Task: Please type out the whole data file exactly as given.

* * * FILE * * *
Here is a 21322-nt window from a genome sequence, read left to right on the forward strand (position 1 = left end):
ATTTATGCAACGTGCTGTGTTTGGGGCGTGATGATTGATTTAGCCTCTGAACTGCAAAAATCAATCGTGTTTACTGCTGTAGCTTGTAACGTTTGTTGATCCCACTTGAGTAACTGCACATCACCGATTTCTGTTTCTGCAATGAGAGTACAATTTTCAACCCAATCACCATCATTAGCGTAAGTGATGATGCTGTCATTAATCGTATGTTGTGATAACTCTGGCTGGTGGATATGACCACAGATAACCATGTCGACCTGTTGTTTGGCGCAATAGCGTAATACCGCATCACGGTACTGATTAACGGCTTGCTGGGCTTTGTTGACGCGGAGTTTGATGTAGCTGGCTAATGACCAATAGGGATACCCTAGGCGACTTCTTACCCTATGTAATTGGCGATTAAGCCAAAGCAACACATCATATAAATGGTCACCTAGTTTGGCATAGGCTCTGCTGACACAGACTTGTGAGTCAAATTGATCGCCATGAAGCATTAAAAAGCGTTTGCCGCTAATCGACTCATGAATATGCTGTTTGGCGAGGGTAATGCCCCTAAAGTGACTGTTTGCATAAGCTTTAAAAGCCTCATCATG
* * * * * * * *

Here is a 21322-nt window from a genome sequence, read left to right on the forward strand (position 1 = left end):
ATTTATGCAACGTGCTGTGTTTGGGGCGTGATGATTGATTTAGCCTCTGAACTGCAAAAATCAATCGTGTTTACTGCTGTAGCTTGTAACGTTTGTTGATCCCACTTGAGTAACTGCACATCACCGATTTCTGTTTCTGCAATGAGAGTACAATTTTCAACCCAATCACCATCATTAGCGTAAGTGATGATGCTGTCATTAATCGTATGTTGTGATAACTCTGGCTGGTGGATATGACCACAGATAACCATGTCGACCTGTTGTTTGGCGCAATAGCGTAATACCGCATCACGGTACTGATTAACGGCTTGCTGGGCTTTGTTGACGCGGAGTTTGATGTAGCTGGCTAATGACCAATAGGGATACCCTAGGCGACTTCTTACCCTATGTAATTGGCGATTAAGCCAAAGCAACACATCATATAAATGGTCACCTAGTTTGGCATAGGCTCTGCTGACACAGACTTGTGAGTCAAATTGATCGCCATGAAGCATTAAAAAGCGTTTGCCGCTAATCGACTCATGAATATGCTGTTTGGCGAGGGTAATGCCCCTAAAGTGACTGTTTGCATAAGCTTTAAAAGCCTCATCATG